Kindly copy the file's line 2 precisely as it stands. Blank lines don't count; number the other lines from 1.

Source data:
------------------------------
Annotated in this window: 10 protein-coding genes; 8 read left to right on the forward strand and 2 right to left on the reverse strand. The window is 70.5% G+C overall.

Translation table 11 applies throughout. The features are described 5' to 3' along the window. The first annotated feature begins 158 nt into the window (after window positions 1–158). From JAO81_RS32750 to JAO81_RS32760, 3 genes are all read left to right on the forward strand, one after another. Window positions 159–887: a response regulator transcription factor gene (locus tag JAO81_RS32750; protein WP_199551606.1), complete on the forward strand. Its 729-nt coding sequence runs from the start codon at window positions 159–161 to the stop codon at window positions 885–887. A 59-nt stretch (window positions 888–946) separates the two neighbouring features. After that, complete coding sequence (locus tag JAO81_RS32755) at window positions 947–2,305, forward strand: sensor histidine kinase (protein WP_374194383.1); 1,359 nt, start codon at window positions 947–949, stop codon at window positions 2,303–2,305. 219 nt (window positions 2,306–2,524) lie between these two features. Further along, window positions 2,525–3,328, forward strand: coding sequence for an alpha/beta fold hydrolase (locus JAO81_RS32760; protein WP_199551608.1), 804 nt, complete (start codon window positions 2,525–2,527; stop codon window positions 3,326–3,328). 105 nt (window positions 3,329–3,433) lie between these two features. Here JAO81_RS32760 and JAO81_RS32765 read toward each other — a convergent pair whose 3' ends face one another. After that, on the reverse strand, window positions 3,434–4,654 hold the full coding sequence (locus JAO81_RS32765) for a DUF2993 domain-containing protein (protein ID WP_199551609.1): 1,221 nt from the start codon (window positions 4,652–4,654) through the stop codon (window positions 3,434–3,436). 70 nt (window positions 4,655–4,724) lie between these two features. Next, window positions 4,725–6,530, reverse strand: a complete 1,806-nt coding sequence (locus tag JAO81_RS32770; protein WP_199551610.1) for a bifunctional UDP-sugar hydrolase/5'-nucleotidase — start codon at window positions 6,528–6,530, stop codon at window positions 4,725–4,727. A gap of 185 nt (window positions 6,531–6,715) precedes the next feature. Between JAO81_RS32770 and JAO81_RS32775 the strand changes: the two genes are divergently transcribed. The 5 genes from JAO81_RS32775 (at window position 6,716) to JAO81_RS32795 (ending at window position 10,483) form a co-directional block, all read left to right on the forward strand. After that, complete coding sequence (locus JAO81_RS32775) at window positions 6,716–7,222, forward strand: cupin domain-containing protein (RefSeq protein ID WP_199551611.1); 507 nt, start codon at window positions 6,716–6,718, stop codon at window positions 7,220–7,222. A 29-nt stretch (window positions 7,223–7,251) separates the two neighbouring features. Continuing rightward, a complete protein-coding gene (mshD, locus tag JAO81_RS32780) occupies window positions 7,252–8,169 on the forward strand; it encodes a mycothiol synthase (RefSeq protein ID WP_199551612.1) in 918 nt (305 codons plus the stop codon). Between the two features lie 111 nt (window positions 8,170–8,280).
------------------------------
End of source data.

Translation table 11 applies throughout. The features are described 5' to 3' along the window. The first annotated feature begins 158 nt into the window (after window positions 1–158). From JAO81_RS32750 to JAO81_RS32760, 3 genes are all read left to right on the forward strand, one after another. Window positions 159–887: a response regulator transcription factor gene (locus tag JAO81_RS32750; protein WP_199551606.1), complete on the forward strand. Its 729-nt coding sequence runs from the start codon at window positions 159–161 to the stop codon at window positions 885–887. A 59-nt stretch (window positions 888–946) separates the two neighbouring features. After that, complete coding sequence (locus tag JAO81_RS32755) at window positions 947–2,305, forward strand: sensor histidine kinase (protein WP_374194383.1); 1,359 nt, start codon at window positions 947–949, stop codon at window positions 2,303–2,305. 219 nt (window positions 2,306–2,524) lie between these two features. Further along, window positions 2,525–3,328, forward strand: coding sequence for an alpha/beta fold hydrolase (locus JAO81_RS32760; protein WP_199551608.1), 804 nt, complete (start codon window positions 2,525–2,527; stop codon window positions 3,326–3,328). 105 nt (window positions 3,329–3,433) lie between these two features. Here JAO81_RS32760 and JAO81_RS32765 read toward each other — a convergent pair whose 3' ends face one another. After that, on the reverse strand, window positions 3,434–4,654 hold the full coding sequence (locus JAO81_RS32765) for a DUF2993 domain-containing protein (protein ID WP_199551609.1): 1,221 nt from the start codon (window positions 4,652–4,654) through the stop codon (window positions 3,434–3,436). 70 nt (window positions 4,655–4,724) lie between these two features. Next, window positions 4,725–6,530, reverse strand: a complete 1,806-nt coding sequence (locus tag JAO81_RS32770; protein WP_199551610.1) for a bifunctional UDP-sugar hydrolase/5'-nucleotidase — start codon at window positions 6,528–6,530, stop codon at window positions 4,725–4,727. A gap of 185 nt (window positions 6,531–6,715) precedes the next feature. Between JAO81_RS32770 and JAO81_RS32775 the strand changes: the two genes are divergently transcribed. The 5 genes from JAO81_RS32775 (at window position 6,716) to JAO81_RS32795 (ending at window position 10,483) form a co-directional block, all read left to right on the forward strand. After that, complete coding sequence (locus JAO81_RS32775) at window positions 6,716–7,222, forward strand: cupin domain-containing protein (RefSeq protein ID WP_199551611.1); 507 nt, start codon at window positions 6,716–6,718, stop codon at window positions 7,220–7,222. A 29-nt stretch (window positions 7,223–7,251) separates the two neighbouring features. Continuing rightward, a complete protein-coding gene (mshD, locus tag JAO81_RS32780) occupies window positions 7,252–8,169 on the forward strand; it encodes a mycothiol synthase (RefSeq protein ID WP_199551612.1) in 918 nt (305 codons plus the stop codon). Between the two features lie 111 nt (window positions 8,170–8,280).